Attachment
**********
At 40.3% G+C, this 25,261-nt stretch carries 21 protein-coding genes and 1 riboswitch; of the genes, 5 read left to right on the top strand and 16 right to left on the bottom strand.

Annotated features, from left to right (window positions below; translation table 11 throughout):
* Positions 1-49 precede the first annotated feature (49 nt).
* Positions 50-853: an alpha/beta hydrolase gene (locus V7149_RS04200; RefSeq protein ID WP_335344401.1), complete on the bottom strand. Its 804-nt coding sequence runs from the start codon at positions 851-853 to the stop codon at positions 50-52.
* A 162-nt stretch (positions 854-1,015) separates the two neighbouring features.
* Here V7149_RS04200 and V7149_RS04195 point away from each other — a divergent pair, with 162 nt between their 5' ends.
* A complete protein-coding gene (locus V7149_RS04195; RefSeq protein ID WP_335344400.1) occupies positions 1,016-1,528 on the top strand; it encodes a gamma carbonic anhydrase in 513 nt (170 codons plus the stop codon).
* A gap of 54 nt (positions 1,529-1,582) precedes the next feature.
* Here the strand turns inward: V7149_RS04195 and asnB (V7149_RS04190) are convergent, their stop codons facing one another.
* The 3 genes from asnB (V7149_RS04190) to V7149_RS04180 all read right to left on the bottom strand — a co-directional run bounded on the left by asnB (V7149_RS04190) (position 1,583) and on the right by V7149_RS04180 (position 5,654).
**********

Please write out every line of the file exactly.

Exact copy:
At 40.3% G+C, this 25,261-nt stretch carries 21 protein-coding genes and 1 riboswitch; of the genes, 5 read left to right on the top strand and 16 right to left on the bottom strand.

Annotated features, from left to right (window positions below; translation table 11 throughout):
* Positions 1-49 precede the first annotated feature (49 nt).
* Positions 50-853: an alpha/beta hydrolase gene (locus V7149_RS04200; RefSeq protein ID WP_335344401.1), complete on the bottom strand. Its 804-nt coding sequence runs from the start codon at positions 851-853 to the stop codon at positions 50-52.
* A 162-nt stretch (positions 854-1,015) separates the two neighbouring features.
* Here V7149_RS04200 and V7149_RS04195 point away from each other — a divergent pair, with 162 nt between their 5' ends.
* A complete protein-coding gene (locus V7149_RS04195; RefSeq protein ID WP_335344400.1) occupies positions 1,016-1,528 on the top strand; it encodes a gamma carbonic anhydrase in 513 nt (170 codons plus the stop codon).
* A gap of 54 nt (positions 1,529-1,582) precedes the next feature.
* Here the strand turns inward: V7149_RS04195 and asnB (V7149_RS04190) are convergent, their stop codons facing one another.
* The 3 genes from asnB (V7149_RS04190) to V7149_RS04180 all read right to left on the bottom strand — a co-directional run bounded on the left by asnB (V7149_RS04190) (position 1,583) and on the right by V7149_RS04180 (position 5,654).